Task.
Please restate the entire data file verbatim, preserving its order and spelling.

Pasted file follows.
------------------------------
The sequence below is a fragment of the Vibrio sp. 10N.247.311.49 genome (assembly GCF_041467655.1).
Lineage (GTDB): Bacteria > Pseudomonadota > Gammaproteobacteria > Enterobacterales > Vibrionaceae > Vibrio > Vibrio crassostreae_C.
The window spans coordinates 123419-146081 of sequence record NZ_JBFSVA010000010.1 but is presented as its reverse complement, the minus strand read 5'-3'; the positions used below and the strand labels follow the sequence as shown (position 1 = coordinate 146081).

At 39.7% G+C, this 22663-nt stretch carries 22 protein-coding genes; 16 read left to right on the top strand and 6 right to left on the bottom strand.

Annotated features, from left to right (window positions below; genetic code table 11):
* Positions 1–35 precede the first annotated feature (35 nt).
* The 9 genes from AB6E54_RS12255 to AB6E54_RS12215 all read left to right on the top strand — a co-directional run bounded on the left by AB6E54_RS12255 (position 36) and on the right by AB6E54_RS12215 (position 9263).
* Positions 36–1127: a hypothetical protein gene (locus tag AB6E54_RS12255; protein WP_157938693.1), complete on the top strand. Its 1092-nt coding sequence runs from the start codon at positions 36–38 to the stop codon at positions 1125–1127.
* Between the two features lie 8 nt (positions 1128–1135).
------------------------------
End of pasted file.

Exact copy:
The sequence below is a fragment of the Vibrio sp. 10N.247.311.49 genome (assembly GCF_041467655.1).
Lineage (GTDB): Bacteria > Pseudomonadota > Gammaproteobacteria > Enterobacterales > Vibrionaceae > Vibrio > Vibrio crassostreae_C.
The window spans coordinates 123419-146081 of sequence record NZ_JBFSVA010000010.1 but is presented as its reverse complement, the minus strand read 5'-3'; the positions used below and the strand labels follow the sequence as shown (position 1 = coordinate 146081).

At 39.7% G+C, this 22663-nt stretch carries 22 protein-coding genes; 16 read left to right on the top strand and 6 right to left on the bottom strand.

Annotated features, from left to right (window positions below; genetic code table 11):
* Positions 1–35 precede the first annotated feature (35 nt).
* The 9 genes from AB6E54_RS12255 to AB6E54_RS12215 all read left to right on the top strand — a co-directional run bounded on the left by AB6E54_RS12255 (position 36) and on the right by AB6E54_RS12215 (position 9263).
* Positions 36–1127: a hypothetical protein gene (locus tag AB6E54_RS12255; protein WP_157938693.1), complete on the top strand. Its 1092-nt coding sequence runs from the start codon at positions 36–38 to the stop codon at positions 1125–1127.
* Between the two features lie 8 nt (positions 1128–1135).